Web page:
The ‘Rögös túró’ whey and curd mixture is drained from the curdling device by gravitational means or through a pump which preserves the texture of the curd.

7.   Separating the whey

Having been separated from the curd, the whey must now be removed. The pivotal stage in the formation of the lumpy texture is the whey separation (decanting) method. During separation the curd is moved carefully from time to time to ensure that the cauliflower-like texture is not damaged. The separation continues until the dry matter content and acid value required for the degree of fat is reached.

8.   Pouring, packaging, labelling and storage

During the pouring and packaging stage, it is important to ensure that the lumpy texture is not broken up or damaged. An inert protective gas may be used during packaging. The degree of fat referred to in point 4.1 must be indicated on the packaging.

‘Rögös túró’ must be stored at a maximum temperature of 10 °C using a method excluding any mechanical impact.

Minimum verification requirements

On account of the specific character of the product, the following items in particular must be examined when checking ‘Rögös túró’:

The specific quality characteristics of the following substances (cow’s milk, cream, pure cultures of lactic acid bacteria) used for production, including:

fresh, max. 7,2 °SH cow’s milk;

cream with a plasma acidity of max. 7,2 °SH;

a lactic culture containing 36–40 °SH, acidifying and aroma-producing lactic acid bacteria with good acidification ability (e.g. in the form of a mass-produced culture or a deep-frozen or freeze-dried dairy starter culture);

The provisions of point 4 must be adhered to during the production process, in particular:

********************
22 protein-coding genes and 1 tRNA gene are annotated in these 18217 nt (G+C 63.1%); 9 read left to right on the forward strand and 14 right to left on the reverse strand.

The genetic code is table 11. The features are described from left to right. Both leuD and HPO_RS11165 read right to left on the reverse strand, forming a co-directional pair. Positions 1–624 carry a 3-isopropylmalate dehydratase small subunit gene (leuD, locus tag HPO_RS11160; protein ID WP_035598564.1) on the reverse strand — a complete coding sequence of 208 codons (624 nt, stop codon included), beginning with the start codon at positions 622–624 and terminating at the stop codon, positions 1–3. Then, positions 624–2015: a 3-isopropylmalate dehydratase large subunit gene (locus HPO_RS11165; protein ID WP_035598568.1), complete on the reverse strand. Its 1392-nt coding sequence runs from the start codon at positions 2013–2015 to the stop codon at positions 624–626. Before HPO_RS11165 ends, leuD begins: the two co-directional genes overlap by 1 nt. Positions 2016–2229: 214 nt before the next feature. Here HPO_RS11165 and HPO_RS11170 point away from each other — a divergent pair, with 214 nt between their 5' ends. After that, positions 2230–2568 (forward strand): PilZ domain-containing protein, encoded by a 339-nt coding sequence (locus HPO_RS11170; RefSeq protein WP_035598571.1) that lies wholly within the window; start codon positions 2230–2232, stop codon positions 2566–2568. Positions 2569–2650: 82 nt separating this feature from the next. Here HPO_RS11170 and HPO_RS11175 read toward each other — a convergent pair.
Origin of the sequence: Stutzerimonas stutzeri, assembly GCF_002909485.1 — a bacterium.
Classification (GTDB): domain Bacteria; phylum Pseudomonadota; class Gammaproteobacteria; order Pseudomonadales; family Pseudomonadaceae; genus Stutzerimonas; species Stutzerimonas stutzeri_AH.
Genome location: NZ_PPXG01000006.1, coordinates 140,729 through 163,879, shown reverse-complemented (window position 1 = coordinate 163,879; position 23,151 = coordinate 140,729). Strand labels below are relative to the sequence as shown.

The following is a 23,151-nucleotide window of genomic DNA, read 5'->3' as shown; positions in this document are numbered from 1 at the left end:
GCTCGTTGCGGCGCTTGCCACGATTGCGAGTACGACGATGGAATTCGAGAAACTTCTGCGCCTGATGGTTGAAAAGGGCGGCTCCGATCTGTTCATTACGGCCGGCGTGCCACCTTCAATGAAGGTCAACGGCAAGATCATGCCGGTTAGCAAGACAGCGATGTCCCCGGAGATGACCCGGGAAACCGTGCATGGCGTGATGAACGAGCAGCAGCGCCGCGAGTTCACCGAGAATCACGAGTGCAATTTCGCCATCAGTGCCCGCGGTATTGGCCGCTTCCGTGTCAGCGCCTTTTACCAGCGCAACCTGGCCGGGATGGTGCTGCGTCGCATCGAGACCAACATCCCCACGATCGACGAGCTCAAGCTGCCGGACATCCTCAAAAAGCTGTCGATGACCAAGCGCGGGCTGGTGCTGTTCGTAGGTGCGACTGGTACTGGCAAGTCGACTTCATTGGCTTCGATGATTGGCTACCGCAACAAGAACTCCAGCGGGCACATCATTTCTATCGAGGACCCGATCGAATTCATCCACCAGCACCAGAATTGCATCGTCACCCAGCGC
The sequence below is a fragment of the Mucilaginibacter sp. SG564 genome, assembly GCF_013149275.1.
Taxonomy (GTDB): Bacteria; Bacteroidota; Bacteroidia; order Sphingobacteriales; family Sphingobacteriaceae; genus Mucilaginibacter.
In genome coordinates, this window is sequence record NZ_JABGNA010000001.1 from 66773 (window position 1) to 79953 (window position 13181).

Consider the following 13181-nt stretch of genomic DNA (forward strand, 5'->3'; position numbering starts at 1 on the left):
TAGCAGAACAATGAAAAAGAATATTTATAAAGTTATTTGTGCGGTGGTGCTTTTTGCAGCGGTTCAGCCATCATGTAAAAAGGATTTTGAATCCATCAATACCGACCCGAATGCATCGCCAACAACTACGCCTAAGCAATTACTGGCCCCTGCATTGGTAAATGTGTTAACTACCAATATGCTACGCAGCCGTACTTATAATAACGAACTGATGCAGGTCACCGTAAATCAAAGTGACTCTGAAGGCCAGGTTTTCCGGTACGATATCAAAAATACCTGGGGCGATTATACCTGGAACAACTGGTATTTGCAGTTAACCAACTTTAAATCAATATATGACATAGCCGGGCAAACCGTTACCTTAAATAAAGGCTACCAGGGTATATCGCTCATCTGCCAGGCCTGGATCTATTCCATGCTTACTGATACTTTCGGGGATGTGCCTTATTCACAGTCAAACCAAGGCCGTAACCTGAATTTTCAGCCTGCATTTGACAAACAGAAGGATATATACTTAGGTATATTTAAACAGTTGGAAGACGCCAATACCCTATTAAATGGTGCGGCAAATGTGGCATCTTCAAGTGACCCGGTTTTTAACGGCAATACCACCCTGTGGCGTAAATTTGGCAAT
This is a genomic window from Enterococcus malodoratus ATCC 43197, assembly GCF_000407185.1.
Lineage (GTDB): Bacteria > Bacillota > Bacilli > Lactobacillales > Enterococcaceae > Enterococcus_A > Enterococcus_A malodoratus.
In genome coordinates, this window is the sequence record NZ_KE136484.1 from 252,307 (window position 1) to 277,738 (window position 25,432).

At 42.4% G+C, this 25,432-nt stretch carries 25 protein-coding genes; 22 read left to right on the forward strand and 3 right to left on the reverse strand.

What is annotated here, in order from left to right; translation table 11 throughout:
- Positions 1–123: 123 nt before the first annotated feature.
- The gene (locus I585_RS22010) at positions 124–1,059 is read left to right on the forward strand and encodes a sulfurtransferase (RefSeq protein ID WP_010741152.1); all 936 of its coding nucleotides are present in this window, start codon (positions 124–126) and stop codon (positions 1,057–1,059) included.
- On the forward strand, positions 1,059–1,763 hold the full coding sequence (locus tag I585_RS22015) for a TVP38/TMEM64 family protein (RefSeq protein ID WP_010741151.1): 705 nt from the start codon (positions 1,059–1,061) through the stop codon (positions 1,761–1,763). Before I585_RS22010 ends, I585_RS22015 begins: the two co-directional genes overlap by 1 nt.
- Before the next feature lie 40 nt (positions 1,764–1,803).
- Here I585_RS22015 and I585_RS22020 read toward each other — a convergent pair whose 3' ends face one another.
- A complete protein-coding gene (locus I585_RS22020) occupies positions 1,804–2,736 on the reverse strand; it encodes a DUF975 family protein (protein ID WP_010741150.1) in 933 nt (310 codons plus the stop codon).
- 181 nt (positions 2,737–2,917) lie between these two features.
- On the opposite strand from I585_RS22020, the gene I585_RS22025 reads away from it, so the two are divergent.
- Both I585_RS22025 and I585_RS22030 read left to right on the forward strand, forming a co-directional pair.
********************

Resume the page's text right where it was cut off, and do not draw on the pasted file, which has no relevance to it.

curdling: acidity (30–36 °SH) and curdling time (4–20 hours);

curd processing: checking the solidity of the curd (it should have a smooth feel, it should be possible to remove the curd from the lining with precision, 32–38 °SH);

cooling the curd (until 18–22 °C is reached, at an intensity of 3–4 °C per minute);

separating the whey (carefully, by draining without pressing, i.e. by gravitational means).

Quality of the finished product:

the provisions of point 4 must be adhered to when checking the physical and chemical requirements (degree of fat, dry matter content, fat content, acidity);

the provisions of point 4 must be adhered to when checking the organoleptic requirements (appearance, texture, taste and smell).

4.3.   Description of the key elements establishing the product’s traditional character (Article 7(2) of this Regulation)

In the 18th–20th centuries curd cheeses were consumed fresh or preserved by grinding them in their natural state into grain- or hazelnut-sized pieces (Magyar Néprajz nyolc kötetben, Akadémiai Kiadó, Magyar Tudományos Akadémia).

One historical reference to the lumpiness of curd cheese dates back to the period after the First World War. It states that ‘curd cheese is chopped into hazelnut-sized lumps (…) the crumblier the curd cheese, the longer it keeps fresh’ (O. Gratz, A tej és tejtermékek, pp. 294-296, 1925).

The Tejgazdasági Szemle wrote in 1925 that curd cheese has a grainy or crumbly feel (A. Törs 1925, Tejgazdasági Szemle és Tejgazdasági Könyvtár (Tejgazdasági Szemle kiadása)).

Mihály Balatoni speaks of ‘curd lumps, a fine, loose, coarse, cauliflower-like texture, clumps and lumps reminiscent of cauliflower (Mihály Balatoni 1960, Étkezési Túró gyártása).

In 1979 Drs Sándor Szakály and Gábor Tomka published figures on consumption trends between 1970 and 1977 of this curd cheese with a ‘cauliflower-like texture’ (Tejipar, Vol. 28, No 1, 1979).

According to Dr Sándor Szakály, in Hungary ‘the lumpy variety accounts for 80 % of all curd cheese production’... ‘Rögös túró’ is fundamentally different from the other three types in that the curdling of the milk used to produce it can only occur by biological acidification… (Dr S. Szakály 1980, A rögös állományú étkezési túró korszerű gyártása, Magyar Tejgazdasági Kutató Intézet, Pécs).

According to Dr Sándor Szakály, ‘Rögös túró’, known only in Central Europe, is an ancient Hungarian dairy product originating to the west of the Ural Mountains and produced domestically through the centuries from raw milk (Tejgazdaságtan, 2001).

The traditional nature of ‘Rögös túró’ is demonstrated by the separate chapter devoted to it in the ‘Hagyományok-Ízek-Régiók’ [Traditions-Tastes-Regions] collection published by the Ministry of Agriculture and Agrármarketing Centrum in 2002. The collection is confined to products with a history that can be documented in line with the relevant criteria. To qualify, a product must be shown to date back at least two generations (50 years), and it must be a well-known, reputed product that is produced and distributed.

(1)  OJ L 179, 19.6.2014, p. 17.